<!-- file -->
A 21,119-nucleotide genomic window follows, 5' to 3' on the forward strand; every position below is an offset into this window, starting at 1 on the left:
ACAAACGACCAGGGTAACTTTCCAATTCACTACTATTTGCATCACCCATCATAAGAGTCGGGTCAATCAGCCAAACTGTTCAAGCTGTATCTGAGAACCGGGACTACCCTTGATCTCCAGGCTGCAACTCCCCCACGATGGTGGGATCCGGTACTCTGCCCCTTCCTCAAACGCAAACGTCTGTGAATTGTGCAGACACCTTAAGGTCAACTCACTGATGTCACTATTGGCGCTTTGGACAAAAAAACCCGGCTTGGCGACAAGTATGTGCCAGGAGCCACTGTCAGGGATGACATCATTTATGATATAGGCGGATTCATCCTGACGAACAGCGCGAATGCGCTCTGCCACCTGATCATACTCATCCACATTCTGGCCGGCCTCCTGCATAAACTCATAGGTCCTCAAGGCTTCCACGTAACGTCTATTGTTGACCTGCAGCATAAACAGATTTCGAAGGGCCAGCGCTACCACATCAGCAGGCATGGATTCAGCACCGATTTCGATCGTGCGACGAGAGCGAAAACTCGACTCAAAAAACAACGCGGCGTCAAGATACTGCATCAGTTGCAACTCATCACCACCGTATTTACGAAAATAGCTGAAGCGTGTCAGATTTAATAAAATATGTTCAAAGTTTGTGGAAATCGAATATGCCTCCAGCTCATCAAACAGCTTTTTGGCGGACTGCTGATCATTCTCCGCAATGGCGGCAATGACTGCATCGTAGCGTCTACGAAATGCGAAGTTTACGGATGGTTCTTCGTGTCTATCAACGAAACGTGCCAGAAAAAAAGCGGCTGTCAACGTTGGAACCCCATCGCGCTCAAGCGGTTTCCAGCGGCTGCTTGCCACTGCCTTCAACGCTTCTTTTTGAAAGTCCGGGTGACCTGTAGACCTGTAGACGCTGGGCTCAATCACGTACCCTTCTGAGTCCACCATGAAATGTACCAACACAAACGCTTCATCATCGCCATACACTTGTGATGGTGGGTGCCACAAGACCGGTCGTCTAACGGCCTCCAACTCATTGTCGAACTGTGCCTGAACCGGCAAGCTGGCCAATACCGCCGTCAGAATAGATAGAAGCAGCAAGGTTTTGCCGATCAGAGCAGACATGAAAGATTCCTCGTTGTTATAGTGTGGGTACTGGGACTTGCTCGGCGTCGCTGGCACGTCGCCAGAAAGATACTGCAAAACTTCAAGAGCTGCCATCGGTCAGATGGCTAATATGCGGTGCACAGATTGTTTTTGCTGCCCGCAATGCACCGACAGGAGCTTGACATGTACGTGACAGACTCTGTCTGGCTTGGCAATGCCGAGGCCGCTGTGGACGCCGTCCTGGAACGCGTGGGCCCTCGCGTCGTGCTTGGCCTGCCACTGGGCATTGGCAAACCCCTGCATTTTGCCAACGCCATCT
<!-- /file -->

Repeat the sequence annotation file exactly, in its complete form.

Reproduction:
A 21,119-nucleotide genomic window follows, 5' to 3' on the forward strand; every position below is an offset into this window, starting at 1 on the left:
ACAAACGACCAGGGTAACTTTCCAATTCACTACTATTTGCATCACCCATCATAAGAGTCGGGTCAATCAGCCAAACTGTTCAAGCTGTATCTGAGAACCGGGACTACCCTTGATCTCCAGGCTGCAACTCCCCCACGATGGTGGGATCCGGTACTCTGCCCCTTCCTCAAACGCAAACGTCTGTGAATTGTGCAGACACCTTAAGGTCAACTCACTGATGTCACTATTGGCGCTTTGGACAAAAAAACCCGGCTTGGCGACAAGTATGTGCCAGGAGCCACTGTCAGGGATGACATCATTTATGATATAGGCGGATTCATCCTGACGAACAGCGCGAATGCGCTCTGCCACCTGATCATACTCATCCACATTCTGGCCGGCCTCCTGCATAAACTCATAGGTCCTCAAGGCTTCCACGTAACGTCTATTGTTGACCTGCAGCATAAACAGATTTCGAAGGGCCAGCGCTACCACATCAGCAGGCATGGATTCAGCACCGATTTCGATCGTGCGACGAGAGCGAAAACTCGACTCAAAAAACAACGCGGCGTCAAGATACTGCATCAGTTGCAACTCATCACCACCGTATTTACGAAAATAGCTGAAGCGTGTCAGATTTAATAAAATATGTTCAAAGTTTGTGGAAATCGAATATGCCTCCAGCTCATCAAACAGCTTTTTGGCGGACTGCTGATCATTCTCCGCAATGGCGGCAATGACTGCATCGTAGCGTCTACGAAATGCGAAGTTTACGGATGGTTCTTCGTGTCTATCAACGAAACGTGCCAGAAAAAAAGCGGCTGTCAACGTTGGAACCCCATCGCGCTCAAGCGGTTTCCAGCGGCTGCTTGCCACTGCCTTCAACGCTTCTTTTTGAAAGTCCGGGTGACCTGTAGACCTGTAGACGCTGGGCTCAATCACGTACCCTTCTGAGTCCACCATGAAATGTACCAACACAAACGCTTCATCATCGCCATACACTTGTGATGGTGGGTGCCACAAGACCGGTCGTCTAACGGCCTCCAACTCATTGTCGAACTGTGCCTGAACCGGCAAGCTGGCCAATACCGCCGTCAGAATAGATAGAAGCAGCAAGGTTTTGCCGATCAGAGCAGACATGAAAGATTCCTCGTTGTTATAGTGTGGGTACTGGGACTTGCTCGGCGTCGCTGGCACGTCGCCAGAAAGATACTGCAAAACTTCAAGAGCTGCCATCGGTCAGATGGCTAATATGCGGTGCACAGATTGTTTTTGCTGCCCGCAATGCACCGACAGGAGCTTGACATGTACGTGACAGACTCTGTCTGGCTTGGCAATGCCGAGGCCGCTGTGGACGCCGTCCTGGAACGCGTGGGCCCTCGCGTCGTGCTTGGCCTGCCACTGGGCATTGGCAAACCCCTGCATTTTGCCAACGCCATCT